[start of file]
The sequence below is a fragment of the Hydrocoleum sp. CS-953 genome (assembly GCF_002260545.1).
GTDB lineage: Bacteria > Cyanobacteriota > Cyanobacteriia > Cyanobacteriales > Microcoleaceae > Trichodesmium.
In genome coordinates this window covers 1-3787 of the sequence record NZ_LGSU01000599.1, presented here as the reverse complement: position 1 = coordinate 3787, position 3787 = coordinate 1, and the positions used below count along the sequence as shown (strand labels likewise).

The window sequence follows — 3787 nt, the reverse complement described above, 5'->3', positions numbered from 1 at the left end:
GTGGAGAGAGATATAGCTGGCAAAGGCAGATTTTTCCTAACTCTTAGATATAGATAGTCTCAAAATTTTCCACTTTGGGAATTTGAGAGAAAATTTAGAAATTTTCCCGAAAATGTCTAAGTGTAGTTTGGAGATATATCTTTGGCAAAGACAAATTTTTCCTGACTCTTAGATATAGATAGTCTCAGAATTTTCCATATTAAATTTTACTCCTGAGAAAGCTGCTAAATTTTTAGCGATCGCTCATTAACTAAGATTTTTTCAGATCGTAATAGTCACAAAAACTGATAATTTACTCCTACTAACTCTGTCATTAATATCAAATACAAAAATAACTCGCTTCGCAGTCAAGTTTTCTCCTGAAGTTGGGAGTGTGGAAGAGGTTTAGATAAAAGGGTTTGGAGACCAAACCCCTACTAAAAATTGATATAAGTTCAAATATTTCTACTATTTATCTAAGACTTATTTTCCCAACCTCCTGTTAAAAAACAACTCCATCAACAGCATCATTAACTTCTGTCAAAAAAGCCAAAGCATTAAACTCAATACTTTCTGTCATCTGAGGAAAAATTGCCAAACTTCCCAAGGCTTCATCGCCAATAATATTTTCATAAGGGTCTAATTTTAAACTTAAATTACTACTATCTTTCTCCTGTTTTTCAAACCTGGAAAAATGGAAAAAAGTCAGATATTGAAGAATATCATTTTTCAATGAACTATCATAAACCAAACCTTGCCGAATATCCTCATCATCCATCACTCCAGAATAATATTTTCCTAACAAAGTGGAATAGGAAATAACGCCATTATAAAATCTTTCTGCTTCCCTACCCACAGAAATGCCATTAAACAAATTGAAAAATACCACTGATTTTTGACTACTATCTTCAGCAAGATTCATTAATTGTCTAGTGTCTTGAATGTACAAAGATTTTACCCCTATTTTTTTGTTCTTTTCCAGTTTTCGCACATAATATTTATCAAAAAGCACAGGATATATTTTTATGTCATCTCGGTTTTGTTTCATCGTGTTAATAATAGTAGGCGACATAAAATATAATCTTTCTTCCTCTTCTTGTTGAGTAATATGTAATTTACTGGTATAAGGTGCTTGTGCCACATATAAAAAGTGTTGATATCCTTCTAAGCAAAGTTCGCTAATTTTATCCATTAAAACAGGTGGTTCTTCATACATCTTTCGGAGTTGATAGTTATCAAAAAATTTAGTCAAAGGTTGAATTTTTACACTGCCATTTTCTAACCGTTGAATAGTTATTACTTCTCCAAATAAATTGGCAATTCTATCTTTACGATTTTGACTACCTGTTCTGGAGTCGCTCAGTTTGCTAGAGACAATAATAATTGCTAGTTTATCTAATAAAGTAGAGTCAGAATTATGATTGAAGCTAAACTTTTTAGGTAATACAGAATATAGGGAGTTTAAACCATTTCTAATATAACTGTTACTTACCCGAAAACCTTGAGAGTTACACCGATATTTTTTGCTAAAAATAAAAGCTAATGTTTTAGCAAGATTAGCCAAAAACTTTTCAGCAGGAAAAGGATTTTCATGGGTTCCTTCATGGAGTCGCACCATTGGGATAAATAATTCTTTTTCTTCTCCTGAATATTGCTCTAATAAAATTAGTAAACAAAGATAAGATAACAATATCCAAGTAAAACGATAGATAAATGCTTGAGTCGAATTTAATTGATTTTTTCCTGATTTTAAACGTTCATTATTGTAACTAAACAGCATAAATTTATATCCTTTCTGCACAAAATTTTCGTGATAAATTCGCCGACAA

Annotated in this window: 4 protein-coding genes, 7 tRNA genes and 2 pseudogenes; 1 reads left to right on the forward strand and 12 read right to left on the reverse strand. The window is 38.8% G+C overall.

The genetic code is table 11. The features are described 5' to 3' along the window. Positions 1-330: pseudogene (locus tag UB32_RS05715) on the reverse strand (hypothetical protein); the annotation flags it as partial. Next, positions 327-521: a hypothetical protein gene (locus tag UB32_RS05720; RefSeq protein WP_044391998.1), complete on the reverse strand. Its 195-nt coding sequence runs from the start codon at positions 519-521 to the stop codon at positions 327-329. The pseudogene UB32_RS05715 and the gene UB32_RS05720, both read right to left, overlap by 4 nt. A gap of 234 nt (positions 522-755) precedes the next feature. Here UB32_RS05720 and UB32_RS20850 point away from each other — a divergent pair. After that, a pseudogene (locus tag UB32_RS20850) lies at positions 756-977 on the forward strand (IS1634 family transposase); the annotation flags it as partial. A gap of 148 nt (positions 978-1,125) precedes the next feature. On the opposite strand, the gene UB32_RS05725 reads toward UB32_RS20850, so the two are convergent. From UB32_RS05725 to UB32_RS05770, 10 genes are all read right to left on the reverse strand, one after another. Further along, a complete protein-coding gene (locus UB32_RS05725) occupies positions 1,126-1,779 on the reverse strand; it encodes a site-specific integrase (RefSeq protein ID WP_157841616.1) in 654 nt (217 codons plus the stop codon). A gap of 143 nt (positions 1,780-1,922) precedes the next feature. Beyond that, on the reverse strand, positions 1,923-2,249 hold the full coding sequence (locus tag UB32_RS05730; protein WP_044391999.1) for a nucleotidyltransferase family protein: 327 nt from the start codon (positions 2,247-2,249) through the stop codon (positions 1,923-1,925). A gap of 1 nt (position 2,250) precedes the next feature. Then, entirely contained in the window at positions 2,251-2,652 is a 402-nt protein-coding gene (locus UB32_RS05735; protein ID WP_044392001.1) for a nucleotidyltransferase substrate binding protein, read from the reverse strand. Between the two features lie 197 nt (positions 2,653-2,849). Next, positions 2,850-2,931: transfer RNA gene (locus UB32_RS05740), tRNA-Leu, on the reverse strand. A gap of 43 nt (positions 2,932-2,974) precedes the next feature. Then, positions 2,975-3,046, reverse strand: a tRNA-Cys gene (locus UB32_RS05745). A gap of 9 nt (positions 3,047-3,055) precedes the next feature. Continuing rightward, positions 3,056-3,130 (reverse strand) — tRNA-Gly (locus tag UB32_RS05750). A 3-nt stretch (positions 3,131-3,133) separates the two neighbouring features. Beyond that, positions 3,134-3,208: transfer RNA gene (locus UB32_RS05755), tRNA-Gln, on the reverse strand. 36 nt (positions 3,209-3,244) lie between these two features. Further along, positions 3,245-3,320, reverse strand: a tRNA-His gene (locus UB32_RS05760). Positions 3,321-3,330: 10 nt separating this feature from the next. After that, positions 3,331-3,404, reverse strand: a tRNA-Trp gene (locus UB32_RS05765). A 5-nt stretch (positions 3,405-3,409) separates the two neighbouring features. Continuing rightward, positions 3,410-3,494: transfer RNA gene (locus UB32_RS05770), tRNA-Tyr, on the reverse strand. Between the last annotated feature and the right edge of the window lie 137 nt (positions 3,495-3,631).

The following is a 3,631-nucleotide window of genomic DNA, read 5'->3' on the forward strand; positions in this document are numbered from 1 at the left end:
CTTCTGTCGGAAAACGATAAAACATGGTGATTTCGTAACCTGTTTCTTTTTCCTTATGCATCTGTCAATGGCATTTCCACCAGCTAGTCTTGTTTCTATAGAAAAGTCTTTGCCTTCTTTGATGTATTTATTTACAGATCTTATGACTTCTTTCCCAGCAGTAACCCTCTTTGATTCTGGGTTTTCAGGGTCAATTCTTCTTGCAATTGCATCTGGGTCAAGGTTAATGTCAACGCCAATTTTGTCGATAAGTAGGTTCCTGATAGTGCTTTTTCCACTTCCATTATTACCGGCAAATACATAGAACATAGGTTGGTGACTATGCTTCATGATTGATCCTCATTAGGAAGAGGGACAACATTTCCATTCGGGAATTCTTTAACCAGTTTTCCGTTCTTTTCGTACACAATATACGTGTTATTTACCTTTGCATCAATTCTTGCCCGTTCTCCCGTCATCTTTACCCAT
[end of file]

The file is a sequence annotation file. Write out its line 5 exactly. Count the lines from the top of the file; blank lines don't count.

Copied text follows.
GTGGAGAGAGATATAGCTGGCAAAGGCAGATTTTTCCTAACTCTTAGATATAGATAGTCTCAAAATTTTCCACTTTGGGAATTTGAGAGAAAATTTAGAAATTTTCCCGAAAATGTCTAAGTGTAGTTTGGAGATATATCTTTGGCAAAGACAAATTTTTCCTGACTCTTAGATATAGATAGTCTCAGAATTTTCCATATTAAATTTTACTCCTGAGAAAGCTGCTAAATTTTTAGCGATCGCTCATTAACTAAGATTTTTTCAGATCGTAATAGTCACAAAAACTGATAATTTACTCCTACTAACTCTGTCATTAATATCAAATACAAAAATAACTCGCTTCGCAGTCAAGTTTTCTCCTGAAGTTGGGAGTGTGGAAGAGGTTTAGATAAAAGGGTTTGGAGACCAAACCCCTACTAAAAATTGATATAAGTTCAAATATTTCTACTATTTATCTAAGACTTATTTTCCCAACCTCCTGTTAAAAAACAACTCCATCAACAGCATCATTAACTTCTGTCAAAAAAGCCAAAGCATTAAACTCAATACTTTCTGTCATCTGAGGAAAAATTGCCAAACTTCCCAAGGCTTCATCGCCAATAATATTTTCATAAGGGTCTAATTTTAAACTTAAATTACTACTATCTTTCTCCTGTTTTTCAAACCTGGAAAAATGGAAAAAAGTCAGATATTGAAGAATATCATTTTTCAATGAACTATCATAAACCAAACCTTGCCGAATATCCTCATCATCCATCACTCCAGAATAATATTTTCCTAACAAAGTGGAATAGGAAATAACGCCATTATAAAATCTTTCTGCTTCCCTACCCACAGAAATGCCATTAAACAAATTGAAAAATACCACTGATTTTTGACTACTATCTTCAGCAAGATTCATTAATTGTCTAGTGTCTTGAATGTACAAAGATTTTACCCCTATTTTTTTGTTCTTTTCCAGTTTTCGCACATAATATTTATCAAAAAGCACAGGATATATTTTTATGTCATCTCGGTTTTGTTTCATCGTGTTAATAATAGTAGGCGACATAAAATATAATCTTTCTTCCTCTTCTTGTTGAGTAATATGTAATTTACTGGTATAAGGTGCTTGTGCCACATATAAAAAGTGTTGATATCCTTCTAAGCAAAGTTCGCTAATTTTATCCATTAAAACAGGTGGTTCTTCATACATCTTTCGGAGTTGATAGTTATCAAAAAATTTAGTCAAAGGTTGAATTTTTACACTGCCATTTTCTAACCGTTGAATAGTTATTACTTCTCCAAATAAATTGGCAATTCTATCTTTACGATTTTGACTACCTGTTCTGGAGTCGCTCAGTTTGCTAGAGACAATAATAATTGCTAGTTTATCTAATAAAGTAGAGTCAGAATTATGATTGAAGCTAAACTTTTTAGGTAATACAGAATATAGGGAGTTTAAACCATTTCTAATATAACTGTTACTTACCCGAAAACCTTGAGAGTTACACCGATATTTTTTGCTAAAAATAAAAGCTAATGTTTTAGCAAGATTAGCCAAAAACTTTTCAGCAGGAAAAGGATTTTCATGGGTTCCTTCATGGAGTCGCACCATTGGGATAAATAATTCTTTTTCTTCTCCTGAATATTGCTCTAATAAAATTAGTAAACAAAGATAAGATAACAATATCCAAGTAAAACGATAGATAAATGCTTGAGTCGAATTTAATTGATTTTTTCCTGATTTTAAACGTTCATTATTGTAACTAAACAGCATAAATTTATATCCTTTCTGCACAAAATTTTCGTGATAAATTCGCCGACAA